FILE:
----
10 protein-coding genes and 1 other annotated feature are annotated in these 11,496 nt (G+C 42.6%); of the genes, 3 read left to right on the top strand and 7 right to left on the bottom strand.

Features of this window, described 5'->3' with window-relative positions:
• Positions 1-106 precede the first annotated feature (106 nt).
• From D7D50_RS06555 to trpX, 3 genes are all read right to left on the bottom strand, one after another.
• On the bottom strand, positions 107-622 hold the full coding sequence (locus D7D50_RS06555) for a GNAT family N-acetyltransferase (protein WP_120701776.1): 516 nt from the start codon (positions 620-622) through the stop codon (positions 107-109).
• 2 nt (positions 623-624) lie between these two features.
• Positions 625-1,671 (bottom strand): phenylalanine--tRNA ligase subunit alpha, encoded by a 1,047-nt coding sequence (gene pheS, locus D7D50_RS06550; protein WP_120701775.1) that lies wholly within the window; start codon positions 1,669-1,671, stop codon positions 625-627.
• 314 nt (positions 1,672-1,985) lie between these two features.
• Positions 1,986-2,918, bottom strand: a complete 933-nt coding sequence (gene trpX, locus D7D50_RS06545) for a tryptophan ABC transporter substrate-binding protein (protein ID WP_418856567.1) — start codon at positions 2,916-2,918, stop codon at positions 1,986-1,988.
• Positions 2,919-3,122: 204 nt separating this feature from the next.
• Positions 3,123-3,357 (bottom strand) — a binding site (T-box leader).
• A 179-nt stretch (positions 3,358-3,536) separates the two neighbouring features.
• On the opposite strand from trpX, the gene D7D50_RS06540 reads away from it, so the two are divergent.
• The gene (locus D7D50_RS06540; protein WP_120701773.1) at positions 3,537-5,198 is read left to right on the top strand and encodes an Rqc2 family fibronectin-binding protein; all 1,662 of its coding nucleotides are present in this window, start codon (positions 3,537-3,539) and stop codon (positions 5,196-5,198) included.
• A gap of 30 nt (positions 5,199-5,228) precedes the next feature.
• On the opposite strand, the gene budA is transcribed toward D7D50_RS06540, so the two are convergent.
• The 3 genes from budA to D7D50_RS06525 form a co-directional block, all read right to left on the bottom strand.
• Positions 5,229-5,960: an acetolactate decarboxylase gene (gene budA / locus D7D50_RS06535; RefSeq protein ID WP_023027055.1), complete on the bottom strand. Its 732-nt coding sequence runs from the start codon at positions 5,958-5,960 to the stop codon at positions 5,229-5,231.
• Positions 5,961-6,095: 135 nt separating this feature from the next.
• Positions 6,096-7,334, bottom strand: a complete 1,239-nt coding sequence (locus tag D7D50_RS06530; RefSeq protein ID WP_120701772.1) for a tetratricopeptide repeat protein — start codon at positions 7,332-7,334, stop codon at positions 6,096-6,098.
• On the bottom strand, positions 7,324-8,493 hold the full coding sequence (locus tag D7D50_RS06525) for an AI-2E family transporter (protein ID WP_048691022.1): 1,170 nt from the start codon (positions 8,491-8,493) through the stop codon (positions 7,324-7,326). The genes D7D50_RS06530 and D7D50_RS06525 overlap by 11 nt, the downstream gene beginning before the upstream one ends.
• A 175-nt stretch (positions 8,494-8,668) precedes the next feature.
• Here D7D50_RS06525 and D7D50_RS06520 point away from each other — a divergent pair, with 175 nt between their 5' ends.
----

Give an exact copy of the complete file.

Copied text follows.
10 protein-coding genes and 1 other annotated feature are annotated in these 11,496 nt (G+C 42.6%); of the genes, 3 read left to right on the top strand and 7 right to left on the bottom strand.

Features of this window, described 5'->3' with window-relative positions:
• Positions 1-106 precede the first annotated feature (106 nt).
• From D7D50_RS06555 to trpX, 3 genes are all read right to left on the bottom strand, one after another.
• On the bottom strand, positions 107-622 hold the full coding sequence (locus D7D50_RS06555) for a GNAT family N-acetyltransferase (protein WP_120701776.1): 516 nt from the start codon (positions 620-622) through the stop codon (positions 107-109).
• 2 nt (positions 623-624) lie between these two features.
• Positions 625-1,671 (bottom strand): phenylalanine--tRNA ligase subunit alpha, encoded by a 1,047-nt coding sequence (gene pheS, locus D7D50_RS06550; protein WP_120701775.1) that lies wholly within the window; start codon positions 1,669-1,671, stop codon positions 625-627.
• 314 nt (positions 1,672-1,985) lie between these two features.
• Positions 1,986-2,918, bottom strand: a complete 933-nt coding sequence (gene trpX, locus D7D50_RS06545) for a tryptophan ABC transporter substrate-binding protein (protein ID WP_418856567.1) — start codon at positions 2,916-2,918, stop codon at positions 1,986-1,988.
• Positions 2,919-3,122: 204 nt separating this feature from the next.
• Positions 3,123-3,357 (bottom strand) — a binding site (T-box leader).
• A 179-nt stretch (positions 3,358-3,536) separates the two neighbouring features.
• On the opposite strand from trpX, the gene D7D50_RS06540 reads away from it, so the two are divergent.
• The gene (locus D7D50_RS06540; protein WP_120701773.1) at positions 3,537-5,198 is read left to right on the top strand and encodes an Rqc2 family fibronectin-binding protein; all 1,662 of its coding nucleotides are present in this window, start codon (positions 3,537-3,539) and stop codon (positions 5,196-5,198) included.
• A gap of 30 nt (positions 5,199-5,228) precedes the next feature.
• On the opposite strand, the gene budA is transcribed toward D7D50_RS06540, so the two are convergent.
• The 3 genes from budA to D7D50_RS06525 form a co-directional block, all read right to left on the bottom strand.
• Positions 5,229-5,960: an acetolactate decarboxylase gene (gene budA / locus D7D50_RS06535; RefSeq protein ID WP_023027055.1), complete on the bottom strand. Its 732-nt coding sequence runs from the start codon at positions 5,958-5,960 to the stop codon at positions 5,229-5,231.
• Positions 5,961-6,095: 135 nt separating this feature from the next.
• Positions 6,096-7,334, bottom strand: a complete 1,239-nt coding sequence (locus tag D7D50_RS06530; RefSeq protein ID WP_120701772.1) for a tetratricopeptide repeat protein — start codon at positions 7,332-7,334, stop codon at positions 6,096-6,098.
• On the bottom strand, positions 7,324-8,493 hold the full coding sequence (locus tag D7D50_RS06525) for an AI-2E family transporter (protein ID WP_048691022.1): 1,170 nt from the start codon (positions 8,491-8,493) through the stop codon (positions 7,324-7,326). The genes D7D50_RS06530 and D7D50_RS06525 overlap by 11 nt, the downstream gene beginning before the upstream one ends.
• A 175-nt stretch (positions 8,494-8,668) precedes the next feature.
• Here D7D50_RS06525 and D7D50_RS06520 point away from each other — a divergent pair, with 175 nt between their 5' ends.